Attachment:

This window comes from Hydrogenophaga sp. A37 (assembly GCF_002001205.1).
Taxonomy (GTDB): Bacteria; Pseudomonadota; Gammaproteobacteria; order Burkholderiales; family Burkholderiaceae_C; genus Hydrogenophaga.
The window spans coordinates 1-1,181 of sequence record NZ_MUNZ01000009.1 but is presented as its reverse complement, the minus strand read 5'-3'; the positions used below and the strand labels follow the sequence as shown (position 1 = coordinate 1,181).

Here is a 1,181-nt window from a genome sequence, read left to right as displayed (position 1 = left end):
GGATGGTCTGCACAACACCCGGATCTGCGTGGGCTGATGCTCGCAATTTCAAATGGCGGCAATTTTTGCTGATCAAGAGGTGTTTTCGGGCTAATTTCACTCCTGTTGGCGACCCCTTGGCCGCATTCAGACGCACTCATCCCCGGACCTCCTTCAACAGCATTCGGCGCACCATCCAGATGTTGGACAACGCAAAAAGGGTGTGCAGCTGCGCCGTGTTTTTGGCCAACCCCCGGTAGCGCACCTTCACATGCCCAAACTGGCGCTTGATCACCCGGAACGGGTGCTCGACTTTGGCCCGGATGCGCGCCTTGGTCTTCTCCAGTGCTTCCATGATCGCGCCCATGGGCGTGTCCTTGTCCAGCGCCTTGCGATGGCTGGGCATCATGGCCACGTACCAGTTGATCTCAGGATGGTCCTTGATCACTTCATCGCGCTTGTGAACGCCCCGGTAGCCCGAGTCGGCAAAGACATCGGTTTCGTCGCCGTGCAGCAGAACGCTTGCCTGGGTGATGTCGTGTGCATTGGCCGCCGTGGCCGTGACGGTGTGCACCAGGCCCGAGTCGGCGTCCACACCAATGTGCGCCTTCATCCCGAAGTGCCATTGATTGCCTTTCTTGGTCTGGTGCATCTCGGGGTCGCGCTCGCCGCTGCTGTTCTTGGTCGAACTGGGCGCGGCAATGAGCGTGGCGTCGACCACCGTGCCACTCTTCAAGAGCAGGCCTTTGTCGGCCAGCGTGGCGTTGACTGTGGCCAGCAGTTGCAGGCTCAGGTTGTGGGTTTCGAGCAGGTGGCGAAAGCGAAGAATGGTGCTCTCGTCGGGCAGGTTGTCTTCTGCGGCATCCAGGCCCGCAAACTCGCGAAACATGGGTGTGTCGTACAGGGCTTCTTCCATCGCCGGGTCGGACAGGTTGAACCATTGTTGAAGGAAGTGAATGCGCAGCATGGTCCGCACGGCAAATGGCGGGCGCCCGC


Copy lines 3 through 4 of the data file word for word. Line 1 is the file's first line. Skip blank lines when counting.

The window spans coordinates 1-1,181 of sequence record NZ_MUNZ01000009.1 but is presented as its reverse complement, the minus strand read 5'-3'; the positions used below and the strand labels follow the sequence as shown (position 1 = coordinate 1,181).

Here is a 1,181-nt window from a genome sequence, read left to right as displayed (position 1 = left end):